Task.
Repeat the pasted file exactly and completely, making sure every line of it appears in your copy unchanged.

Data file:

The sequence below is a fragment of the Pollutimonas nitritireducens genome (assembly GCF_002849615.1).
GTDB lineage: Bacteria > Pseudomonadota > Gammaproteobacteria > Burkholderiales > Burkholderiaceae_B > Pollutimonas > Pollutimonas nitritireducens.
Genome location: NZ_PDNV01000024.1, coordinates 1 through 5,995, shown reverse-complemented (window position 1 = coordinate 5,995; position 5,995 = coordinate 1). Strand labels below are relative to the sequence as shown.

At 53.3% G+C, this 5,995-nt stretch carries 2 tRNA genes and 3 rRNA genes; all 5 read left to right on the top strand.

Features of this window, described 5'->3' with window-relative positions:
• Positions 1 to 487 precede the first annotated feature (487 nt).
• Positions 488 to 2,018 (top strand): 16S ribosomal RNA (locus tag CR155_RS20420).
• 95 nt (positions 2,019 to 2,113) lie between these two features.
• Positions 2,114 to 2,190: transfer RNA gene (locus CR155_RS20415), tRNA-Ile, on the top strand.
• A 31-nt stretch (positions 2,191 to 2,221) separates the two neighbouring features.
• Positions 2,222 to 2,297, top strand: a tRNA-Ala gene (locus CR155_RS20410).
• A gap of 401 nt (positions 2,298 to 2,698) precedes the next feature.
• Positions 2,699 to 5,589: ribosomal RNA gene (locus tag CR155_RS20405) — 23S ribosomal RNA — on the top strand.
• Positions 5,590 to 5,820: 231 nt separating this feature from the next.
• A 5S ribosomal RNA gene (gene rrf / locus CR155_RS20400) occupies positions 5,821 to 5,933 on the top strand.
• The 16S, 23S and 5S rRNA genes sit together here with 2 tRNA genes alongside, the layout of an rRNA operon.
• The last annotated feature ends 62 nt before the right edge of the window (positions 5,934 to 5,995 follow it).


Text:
The sequence below is a fragment of the Pollutimonas nitritireducens genome (assembly GCF_002849615.1).
GTDB lineage: Bacteria > Pseudomonadota > Gammaproteobacteria > Burkholderiales > Burkholderiaceae_B > Pollutimonas > Pollutimonas nitritireducens.
Genome location: NZ_PDNV01000024.1, coordinates 1 through 5,995, shown reverse-complemented (window position 1 = coordinate 5,995; position 5,995 = coordinate 1). Strand labels below are relative to the sequence as shown.

At 53.3% G+C, this 5,995-nt stretch carries 2 tRNA genes and 3 rRNA genes; all 5 read left to right on the top strand.

Features of this window, described 5'->3' with window-relative positions:
• Positions 1 to 487 precede the first annotated feature (487 nt).
• Positions 488 to 2,018 (top strand): 16S ribosomal RNA (locus tag CR155_RS20420).
• 95 nt (positions 2,019 to 2,113) lie between these two features.
• Positions 2,114 to 2,190: transfer RNA gene (locus CR155_RS20415), tRNA-Ile, on the top strand.
• A 31-nt stretch (positions 2,191 to 2,221) separates the two neighbouring features.
• Positions 2,222 to 2,297, top strand: a tRNA-Ala gene (locus CR155_RS20410).
• A gap of 401 nt (positions 2,298 to 2,698) precedes the next feature.
• Positions 2,699 to 5,589: ribosomal RNA gene (locus tag CR155_RS20405) — 23S ribosomal RNA — on the top strand.
• Positions 5,590 to 5,820: 231 nt separating this feature from the next.
• A 5S ribosomal RNA gene (gene rrf / locus CR155_RS20400) occupies positions 5,821 to 5,933 on the top strand.
• The 16S, 23S and 5S rRNA genes sit together here with 2 tRNA genes alongside, the layout of an rRNA operon.
• The last annotated feature ends 62 nt before the right edge of the window (positions 5,934 to 5,995 follow it).